Finally No. 1, Highfly. I have never liked the album version of this, the initial sound seems quite muffled, and the song never seems to get off the ground. In contrast, this live version has plenty of bite, a good rhythm, and overall I think is a very worthy winner of my favourites.
John Webster

I fully agree with John Webster that reviewing a live CD is quite difficult. What might be a classic studio song may not come across well live. Music for example. I agree with John, the best version of Music live is from the NOTP recordings, where it is superb.I am very familiar with the CD having had a tape from the original broadcast, but it was good to see the addition of Highfly, Sweet Lorraine and When you Lose Someone so Young. Does anybody know where these came from? The CD notes say they came from another In Concert broadcast from 1976 but I am not aware of another one from this period. Also, to be honest, I do prefer the Zaragon and MMPH concerts from the Sight and Sound series, as I believe they show John's talent as a musician better, as they only feature the band. Less is more. I know Windsong International had the rights to the BBC recordings and released several other bands concerts, and there were rumours they were going to release Videos of the concerts, but I believe they ceased trading before they could do this. Shame!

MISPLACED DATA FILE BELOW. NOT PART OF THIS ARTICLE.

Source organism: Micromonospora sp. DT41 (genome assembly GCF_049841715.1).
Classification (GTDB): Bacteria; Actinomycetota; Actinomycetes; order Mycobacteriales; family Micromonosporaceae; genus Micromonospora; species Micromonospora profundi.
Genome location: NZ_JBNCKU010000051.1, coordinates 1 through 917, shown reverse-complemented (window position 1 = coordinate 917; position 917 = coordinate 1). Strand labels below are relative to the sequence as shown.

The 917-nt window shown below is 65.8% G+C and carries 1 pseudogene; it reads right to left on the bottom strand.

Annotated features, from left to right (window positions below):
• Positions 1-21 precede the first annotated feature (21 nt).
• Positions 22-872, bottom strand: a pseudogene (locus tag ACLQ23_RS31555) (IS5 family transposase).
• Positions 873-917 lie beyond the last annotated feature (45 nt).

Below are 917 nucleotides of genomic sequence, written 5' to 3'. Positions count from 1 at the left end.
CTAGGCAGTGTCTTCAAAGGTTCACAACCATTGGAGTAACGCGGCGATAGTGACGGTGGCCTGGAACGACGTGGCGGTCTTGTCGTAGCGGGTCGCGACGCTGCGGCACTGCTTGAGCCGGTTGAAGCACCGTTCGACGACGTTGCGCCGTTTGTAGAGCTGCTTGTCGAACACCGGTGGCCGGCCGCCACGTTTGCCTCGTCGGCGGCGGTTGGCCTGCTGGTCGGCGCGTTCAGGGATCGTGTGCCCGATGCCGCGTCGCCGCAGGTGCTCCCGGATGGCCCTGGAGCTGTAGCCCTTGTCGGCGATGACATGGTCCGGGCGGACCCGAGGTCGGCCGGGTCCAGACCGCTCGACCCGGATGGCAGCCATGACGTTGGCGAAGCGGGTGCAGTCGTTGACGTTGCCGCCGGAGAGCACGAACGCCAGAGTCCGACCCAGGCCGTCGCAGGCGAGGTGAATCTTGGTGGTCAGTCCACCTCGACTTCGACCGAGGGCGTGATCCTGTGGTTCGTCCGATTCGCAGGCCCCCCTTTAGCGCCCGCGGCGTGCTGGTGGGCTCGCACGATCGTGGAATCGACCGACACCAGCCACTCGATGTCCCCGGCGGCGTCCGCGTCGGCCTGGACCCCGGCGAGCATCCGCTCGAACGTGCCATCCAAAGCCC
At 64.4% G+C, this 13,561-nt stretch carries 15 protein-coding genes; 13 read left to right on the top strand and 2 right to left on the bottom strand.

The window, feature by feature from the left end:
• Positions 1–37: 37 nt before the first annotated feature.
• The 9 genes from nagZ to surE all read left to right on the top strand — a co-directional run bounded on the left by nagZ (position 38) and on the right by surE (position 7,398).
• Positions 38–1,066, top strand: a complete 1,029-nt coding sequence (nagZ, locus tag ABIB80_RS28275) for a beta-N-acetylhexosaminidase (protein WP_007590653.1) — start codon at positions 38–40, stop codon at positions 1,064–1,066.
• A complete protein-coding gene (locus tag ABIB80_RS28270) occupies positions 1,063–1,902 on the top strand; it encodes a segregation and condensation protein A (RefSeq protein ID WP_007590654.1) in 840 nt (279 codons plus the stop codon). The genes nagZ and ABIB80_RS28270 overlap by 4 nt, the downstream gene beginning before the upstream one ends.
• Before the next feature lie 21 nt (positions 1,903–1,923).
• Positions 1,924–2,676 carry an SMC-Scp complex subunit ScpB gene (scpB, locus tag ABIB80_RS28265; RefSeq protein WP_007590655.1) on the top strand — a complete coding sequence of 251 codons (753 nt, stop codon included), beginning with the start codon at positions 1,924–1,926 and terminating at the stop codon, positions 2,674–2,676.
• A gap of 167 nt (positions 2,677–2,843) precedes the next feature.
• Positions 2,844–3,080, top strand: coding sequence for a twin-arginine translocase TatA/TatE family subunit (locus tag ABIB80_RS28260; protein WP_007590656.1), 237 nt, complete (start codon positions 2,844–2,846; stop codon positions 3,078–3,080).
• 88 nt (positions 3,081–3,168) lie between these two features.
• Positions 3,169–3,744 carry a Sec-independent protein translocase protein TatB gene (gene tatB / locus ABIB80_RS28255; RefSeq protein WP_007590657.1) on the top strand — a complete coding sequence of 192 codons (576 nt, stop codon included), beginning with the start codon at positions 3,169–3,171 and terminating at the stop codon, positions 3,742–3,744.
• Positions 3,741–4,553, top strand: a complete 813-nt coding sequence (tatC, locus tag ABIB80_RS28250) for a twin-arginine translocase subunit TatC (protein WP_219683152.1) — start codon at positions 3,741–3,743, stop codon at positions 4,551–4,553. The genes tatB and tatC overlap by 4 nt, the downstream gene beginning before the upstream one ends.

Anyway, on with the CD. I think Manhattan Skyline is just a great opener, full of pace, great guitar and soaring vocals. I prefer it live than studio. It still sounds bang up to date now. Another highlight is Pull the Damn Thing Down. I think I probably failed at least three O Levels trying to learn the guitar solo on my tennis racket instead of studying! It sounds good now, but a little dated, the production is not up to top standards, but adequate, bearing in mind BBC engineers did it. Remember Yesterday will forever be a classic in my book, one of his top 5 songs, and it comes across well on this CD. I also like Stand Up, Glamour Boy, SITC and the Singles, especially Slowdown, a real live favourite with me. If anybody has the full version from the later Zaragon concert please let me have a copy. I could have killed the BBC for fading it out just after the first verse! I have to say I am not keen on Time and Music Man, in fact Music Man has always been a song that I just don't get. Don't know why!
TOP 4.

1 Pull the damn Thing Down,
2 Slowdown,
3 Manhattan Skyline,
4 Remember Yesterday
Richard Townsend